Muhammad Ali, Always Speaking, Always Heard

Muhammad Ali

I am going to write about Muhammad Ali today. And I won’t come close to doing justice to the man, his history or his legacy. I’m not sure anyone can.

But let’s get a few things out of the way, in an attempt to at least attempt to gaze at the scope of his life and legacy:

This is a man who grew up in the American south in the 1940s and 50s, Jim Crow America, an era of American apartheid. And then in 2005 he was given the Presidential Medal of Freedom, by President Bush.

This is a man who won a gold medal for his country in 1960, then threw it in a river as an act of protest. And in 1996 he was asked to represent his country and the world, and light the torch during the Opening Ceremony for the Olympic Games in Atlanta.

This is a man who refused to be drafted in the US Army, gave up his heavyweight title and went into professional exile, and by the end of his life was undeniably the most famous person in the world.

And this is a man who spoke about race and racism in America, in plain, honest, stark language, was vilified at the time by many, but by the end of his life was revered by people of all races. He was truly post-racial.

And he was a pretty good athlete too, three times the heavyweight champion of the world, back when the sport of boxing was huge, and the title actually meant something significant. How many of you can even name the heavyweight champion of the world right now? I know I cannot.

I can’t do this man justice. But I still feel the need to share a few words and thoughts about him. Because what catches my attention and fascination is the stark contrast of how he, or rather our perceptions of him, evolved dramatically over time. Can you imagine a person today, in our hyper-polarized, outrage-obsessed country, being able to talk about race and racism the way he did… and then be revered by people of all races? Can you imagine a US Olympian being able to throw his gold medal in a river in protest, and then later in life being asked to light the torch at an opening ceremony? How does that happen? There are many answers to these complicated questions, but here is my answer.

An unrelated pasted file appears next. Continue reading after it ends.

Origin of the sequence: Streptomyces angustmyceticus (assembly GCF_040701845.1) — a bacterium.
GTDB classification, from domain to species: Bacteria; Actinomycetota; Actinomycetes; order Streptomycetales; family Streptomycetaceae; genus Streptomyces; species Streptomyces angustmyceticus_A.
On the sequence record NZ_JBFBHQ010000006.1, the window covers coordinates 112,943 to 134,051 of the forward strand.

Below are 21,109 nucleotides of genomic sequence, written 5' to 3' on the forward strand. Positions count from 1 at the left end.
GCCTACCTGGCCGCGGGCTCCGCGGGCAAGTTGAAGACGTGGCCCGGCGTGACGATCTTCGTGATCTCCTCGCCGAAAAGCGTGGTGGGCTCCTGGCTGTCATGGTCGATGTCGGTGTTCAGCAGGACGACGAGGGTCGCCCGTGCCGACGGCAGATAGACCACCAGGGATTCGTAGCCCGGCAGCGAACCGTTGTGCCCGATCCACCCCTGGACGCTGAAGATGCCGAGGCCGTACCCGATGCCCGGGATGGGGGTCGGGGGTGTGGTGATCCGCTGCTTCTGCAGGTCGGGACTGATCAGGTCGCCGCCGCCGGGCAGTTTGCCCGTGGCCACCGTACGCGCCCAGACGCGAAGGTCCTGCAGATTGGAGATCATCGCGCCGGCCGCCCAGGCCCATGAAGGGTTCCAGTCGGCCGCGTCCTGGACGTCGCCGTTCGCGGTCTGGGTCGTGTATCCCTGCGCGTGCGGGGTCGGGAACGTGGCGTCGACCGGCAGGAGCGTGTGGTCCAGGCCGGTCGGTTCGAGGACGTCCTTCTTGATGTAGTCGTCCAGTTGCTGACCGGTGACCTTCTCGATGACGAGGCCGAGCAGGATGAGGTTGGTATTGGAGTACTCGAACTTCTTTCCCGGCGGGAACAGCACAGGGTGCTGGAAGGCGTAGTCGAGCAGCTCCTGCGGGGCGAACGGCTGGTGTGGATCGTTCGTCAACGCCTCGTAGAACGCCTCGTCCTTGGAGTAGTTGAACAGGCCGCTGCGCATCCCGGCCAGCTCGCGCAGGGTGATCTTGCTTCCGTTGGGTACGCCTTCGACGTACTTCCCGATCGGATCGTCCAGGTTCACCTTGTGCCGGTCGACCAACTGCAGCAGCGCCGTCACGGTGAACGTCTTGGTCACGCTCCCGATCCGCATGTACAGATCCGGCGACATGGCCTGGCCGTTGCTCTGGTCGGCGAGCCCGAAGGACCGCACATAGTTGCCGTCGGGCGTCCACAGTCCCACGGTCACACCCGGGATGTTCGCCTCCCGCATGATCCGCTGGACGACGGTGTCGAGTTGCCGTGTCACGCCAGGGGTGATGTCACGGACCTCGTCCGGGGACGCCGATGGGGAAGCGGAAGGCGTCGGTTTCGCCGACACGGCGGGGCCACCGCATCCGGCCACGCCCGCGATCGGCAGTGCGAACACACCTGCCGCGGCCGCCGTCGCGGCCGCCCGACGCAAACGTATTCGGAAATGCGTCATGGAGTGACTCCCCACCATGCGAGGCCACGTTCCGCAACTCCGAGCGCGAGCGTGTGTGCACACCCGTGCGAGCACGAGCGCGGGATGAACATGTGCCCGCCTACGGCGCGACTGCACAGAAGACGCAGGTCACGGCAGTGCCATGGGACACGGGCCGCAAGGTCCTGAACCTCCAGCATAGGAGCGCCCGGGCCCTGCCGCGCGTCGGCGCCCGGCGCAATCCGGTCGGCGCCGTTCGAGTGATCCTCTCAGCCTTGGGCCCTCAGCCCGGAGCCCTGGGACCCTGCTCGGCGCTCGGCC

Muhammad Ali represented a different way of doing things, a different way of making a point. He never shrank from the hard issues. When he gave up his birth name “Cassius Clay” he was ridding himself of his “slave name”… direct quote. He tackled hard issues, head on. But from my seat here in 2016, Mr. Ali always seemed able to handle hard issues with dignity, humor, and without declaring verbal war on the people and institutions he was fighting. There is no way I can prove this to you… it is only my conjecture. But as I study him, he always seemed able to make an important point without making it a personal attack. Find me someone who does that well today. Every serious issue that gets discussed in America today seems to degrade into name-calling and personal attack, starting with our national leaders and would-be leaders.

Anyway… whenever we lose a great figure, it is always an opportunity to reflect on what we have really lost, in addition to the person. We lose what they represent as much as we lose the person. And Mr. Ali, at least for this writer, was a voice for equality and dignity for all people. He used the bully pulpit of his fame to take a stand on important issues, but did so in a way that ensured that his point would never get lost and always be heard.

There is no way I can do justice to the man or his legacy. I am not sure anyone can. But it was worth a try.

Have a great day.

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Dean Brenner

A book about change

The Latimer Group’s CEO Dean Brenner is a noted keynote speaker and author on the subject of persuasive communication. He has written three books, including Persuaded, in which he details how communication can transform organizations into highly effective, creative, transparent environments that succeed at every level.